Do we really need higher education?

Mar 3, 2009 by

You can hardly avoid the stories in the news about the cost of college skyrocketing and more and more students losing out on a higher education because of those high costs. Frankly, I’m disgusted every time I see or read these stories.

College should not be a ‘luxury’ that only the rich can afford. It should be very cheap (or even free) and everyone who wants to should be able to attend. In short, an undergraduate education is something to which every American should be entitled. What’ s more, I think it is wrong and unfair that so many of us leave college saddled with huge loads of debt (one example: yours truly, who won’t be finished repaying student loans for another 23 years). What has happened in our society when it is acceptable to deny people an education?

But…by the same token, I am concerned with an elitist attitude toward education in the nonprofit sector. I recently heard a recruiter at a job search firm say that the first two things a potential employer looks at on an applicant’s resume is where the applicant currently works and where s/he went to college. According to this recruiter, there is a natural instinct for people to look for others who may have grown up near them or went to a familiar college. My question is what happens if that applicant doesn’t have a college listed? Or when s/he attended a college that isn’t ‘prestigious’? Does their resume automatically get thrown in the trash?

More broadly, why is there such a demand for more and more higher education? Now, I understand that living in DC means that I’m in a rarified environment of overeducated people all competing for the same jobs. But as someone with 7+ years in the sector and no master’s degree, I know that I am qualified for a broad range of jobs in middle and upper management. I think I’m more qualified than someone who has a master’s degree and 5 or 6 years of experience. Yet time and time again, the minimum requirement once you pass the assistant and associate levels is a graduate degree.

Dare I suggest that the reason employers demand graduate level education is because they don’t feel like putting in the time to assess an applicant’s real qualifications? If you receive a huge stack of applications, its much easier to throw out those from people who don’t have letters behind their name than to critically evaluate everyone’s experience and skills.  

Do I think that having a higher education can benefit nonprofit professionals (and most other people)? Yes. Do I think it’s fair to require young people to mortgage their entire future for a ridiculously expensive piece of paper just because we don’t ‘have the time’ to give them a chance? Not quite.

Did you like this post? Follow all my posts by bookmarking this page or subscribing to the RSS feed

Related Posts

Share This

  • Matt K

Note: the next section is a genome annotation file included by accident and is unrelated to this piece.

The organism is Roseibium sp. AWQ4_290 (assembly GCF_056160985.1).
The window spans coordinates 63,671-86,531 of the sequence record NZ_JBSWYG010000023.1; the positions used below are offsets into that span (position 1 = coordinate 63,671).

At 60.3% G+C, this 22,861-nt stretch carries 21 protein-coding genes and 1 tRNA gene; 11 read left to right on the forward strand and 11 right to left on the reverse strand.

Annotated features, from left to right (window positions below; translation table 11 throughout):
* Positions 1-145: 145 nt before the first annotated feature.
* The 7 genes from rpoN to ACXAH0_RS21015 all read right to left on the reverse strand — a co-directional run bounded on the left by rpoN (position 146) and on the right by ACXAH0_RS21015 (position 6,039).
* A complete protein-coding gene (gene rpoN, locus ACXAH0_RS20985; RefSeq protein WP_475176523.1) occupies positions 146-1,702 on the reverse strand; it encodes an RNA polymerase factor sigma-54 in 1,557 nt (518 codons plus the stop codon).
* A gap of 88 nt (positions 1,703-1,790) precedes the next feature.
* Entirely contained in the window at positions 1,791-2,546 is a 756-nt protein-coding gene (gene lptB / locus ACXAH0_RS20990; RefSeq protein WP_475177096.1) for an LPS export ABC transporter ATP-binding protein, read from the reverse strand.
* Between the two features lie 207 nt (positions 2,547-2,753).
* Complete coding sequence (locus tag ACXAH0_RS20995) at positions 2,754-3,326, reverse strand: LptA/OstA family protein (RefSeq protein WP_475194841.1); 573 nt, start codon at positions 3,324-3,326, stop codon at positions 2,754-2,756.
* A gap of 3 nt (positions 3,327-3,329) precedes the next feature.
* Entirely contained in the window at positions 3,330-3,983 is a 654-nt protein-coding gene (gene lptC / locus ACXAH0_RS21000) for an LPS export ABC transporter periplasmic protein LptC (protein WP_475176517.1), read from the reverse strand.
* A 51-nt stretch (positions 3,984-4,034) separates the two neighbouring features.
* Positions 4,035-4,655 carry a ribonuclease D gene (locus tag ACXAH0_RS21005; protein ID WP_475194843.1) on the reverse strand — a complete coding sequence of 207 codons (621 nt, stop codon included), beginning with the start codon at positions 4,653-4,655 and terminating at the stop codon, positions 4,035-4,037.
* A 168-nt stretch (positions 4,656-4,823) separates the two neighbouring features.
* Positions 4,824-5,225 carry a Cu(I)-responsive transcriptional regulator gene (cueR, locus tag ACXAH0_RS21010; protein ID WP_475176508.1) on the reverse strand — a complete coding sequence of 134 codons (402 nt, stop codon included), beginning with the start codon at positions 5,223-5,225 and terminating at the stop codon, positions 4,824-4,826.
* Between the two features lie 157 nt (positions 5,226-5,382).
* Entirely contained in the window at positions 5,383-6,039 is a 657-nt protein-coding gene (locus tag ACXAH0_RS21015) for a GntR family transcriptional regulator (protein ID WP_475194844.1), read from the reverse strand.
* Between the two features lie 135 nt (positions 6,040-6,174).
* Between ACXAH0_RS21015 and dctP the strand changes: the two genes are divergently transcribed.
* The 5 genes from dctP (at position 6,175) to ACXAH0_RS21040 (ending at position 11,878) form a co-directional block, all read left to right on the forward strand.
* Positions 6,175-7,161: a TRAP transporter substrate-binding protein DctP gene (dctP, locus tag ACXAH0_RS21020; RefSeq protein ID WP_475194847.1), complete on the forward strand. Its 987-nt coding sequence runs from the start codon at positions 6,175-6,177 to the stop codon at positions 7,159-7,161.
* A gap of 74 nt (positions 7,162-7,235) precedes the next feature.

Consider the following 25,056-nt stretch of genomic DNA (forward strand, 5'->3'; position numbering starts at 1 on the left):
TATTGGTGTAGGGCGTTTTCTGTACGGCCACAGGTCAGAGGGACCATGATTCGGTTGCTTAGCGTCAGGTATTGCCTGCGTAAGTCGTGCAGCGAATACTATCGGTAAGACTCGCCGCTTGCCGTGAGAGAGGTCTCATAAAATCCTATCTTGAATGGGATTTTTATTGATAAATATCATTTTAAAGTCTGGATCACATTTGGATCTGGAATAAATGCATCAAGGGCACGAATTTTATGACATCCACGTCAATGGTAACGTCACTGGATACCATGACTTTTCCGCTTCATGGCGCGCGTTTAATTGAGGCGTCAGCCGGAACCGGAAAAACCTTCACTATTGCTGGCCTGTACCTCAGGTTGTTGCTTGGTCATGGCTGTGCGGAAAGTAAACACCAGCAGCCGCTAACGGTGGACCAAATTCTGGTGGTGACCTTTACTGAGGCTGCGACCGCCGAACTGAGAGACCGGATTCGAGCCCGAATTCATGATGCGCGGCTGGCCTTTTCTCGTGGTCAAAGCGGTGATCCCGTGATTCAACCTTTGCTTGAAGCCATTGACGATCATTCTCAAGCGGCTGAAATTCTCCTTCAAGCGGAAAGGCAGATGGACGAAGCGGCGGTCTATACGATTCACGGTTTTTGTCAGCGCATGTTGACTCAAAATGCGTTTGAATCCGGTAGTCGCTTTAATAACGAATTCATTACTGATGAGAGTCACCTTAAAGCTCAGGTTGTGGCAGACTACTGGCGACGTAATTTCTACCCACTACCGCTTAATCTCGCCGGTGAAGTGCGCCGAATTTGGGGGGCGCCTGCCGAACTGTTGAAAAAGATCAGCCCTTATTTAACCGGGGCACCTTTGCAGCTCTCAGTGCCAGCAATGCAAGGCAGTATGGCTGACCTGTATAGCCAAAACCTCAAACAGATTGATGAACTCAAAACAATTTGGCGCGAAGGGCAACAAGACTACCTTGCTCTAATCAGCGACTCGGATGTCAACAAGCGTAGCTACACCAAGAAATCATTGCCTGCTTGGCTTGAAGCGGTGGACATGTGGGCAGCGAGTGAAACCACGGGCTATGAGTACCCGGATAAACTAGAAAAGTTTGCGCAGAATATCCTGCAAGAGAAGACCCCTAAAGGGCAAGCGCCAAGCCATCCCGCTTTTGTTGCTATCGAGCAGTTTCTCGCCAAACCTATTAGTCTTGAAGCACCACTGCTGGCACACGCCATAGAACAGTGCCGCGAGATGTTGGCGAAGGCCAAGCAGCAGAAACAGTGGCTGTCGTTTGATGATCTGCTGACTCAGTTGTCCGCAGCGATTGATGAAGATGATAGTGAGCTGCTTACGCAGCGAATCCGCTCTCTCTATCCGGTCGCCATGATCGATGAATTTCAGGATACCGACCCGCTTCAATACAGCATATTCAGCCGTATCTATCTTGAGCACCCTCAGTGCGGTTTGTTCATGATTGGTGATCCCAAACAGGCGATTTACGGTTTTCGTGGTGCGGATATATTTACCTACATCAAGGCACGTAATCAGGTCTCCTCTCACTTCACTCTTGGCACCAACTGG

Interesting thoughts. Of course many non-profits are hypocritical and despite the money you paid for education and how seriously they take it in the selection process, they still throw all the envelope stuffings, the company breakfast setup and cleanup, etc. at you on a regular basis. It shows how strained the sector is for resources espcially in times like these.

  • You’re definitely right Matt. I’ve had the thought more than a few times while envelope stuffing, making copies, moving furniture, etc. “is this what I paid over $100K for”? I sometimes wonder whether they have the opposite thought and wonder why they are paying you X number of dollars to do whatever menial task has been thrown your way.

    I try to look that kind of stuff as an opportunity these days. While it’s true that everyone can stuff an envelope, if you’re good at mail merge or at coaxing the fax/copy machine to work, everyone you work with will have to come to you to get it done. Then you are indispensible.

  • I definitely think there is something to be said for on-the-job training. I recently completed my BA in Economics, but work full-time as a Web Developer. I learned all of my web-related skills through an internship and personal projects. However, not having a degree in something related has made me feel pressured to get a Master’s in something related to web development. Of course, I’m from the DC area, so maybe I don’t need a Master’s Degree for jobs in other cities. It’s a difficult discussion to make.

    Thanks for your post! It made me think. 🙂

  • Hey Erin,
    I wonder sometimes too whether the pressure to get a master’s degree would be lessened outside of DC. At this point, I’m not ready to move, but it’s interesting to think about how the high level of educational achievement around here has a ripple effect.

    Glad to hear you enjoyed the post! 🙂 Can I ask where you found out about it?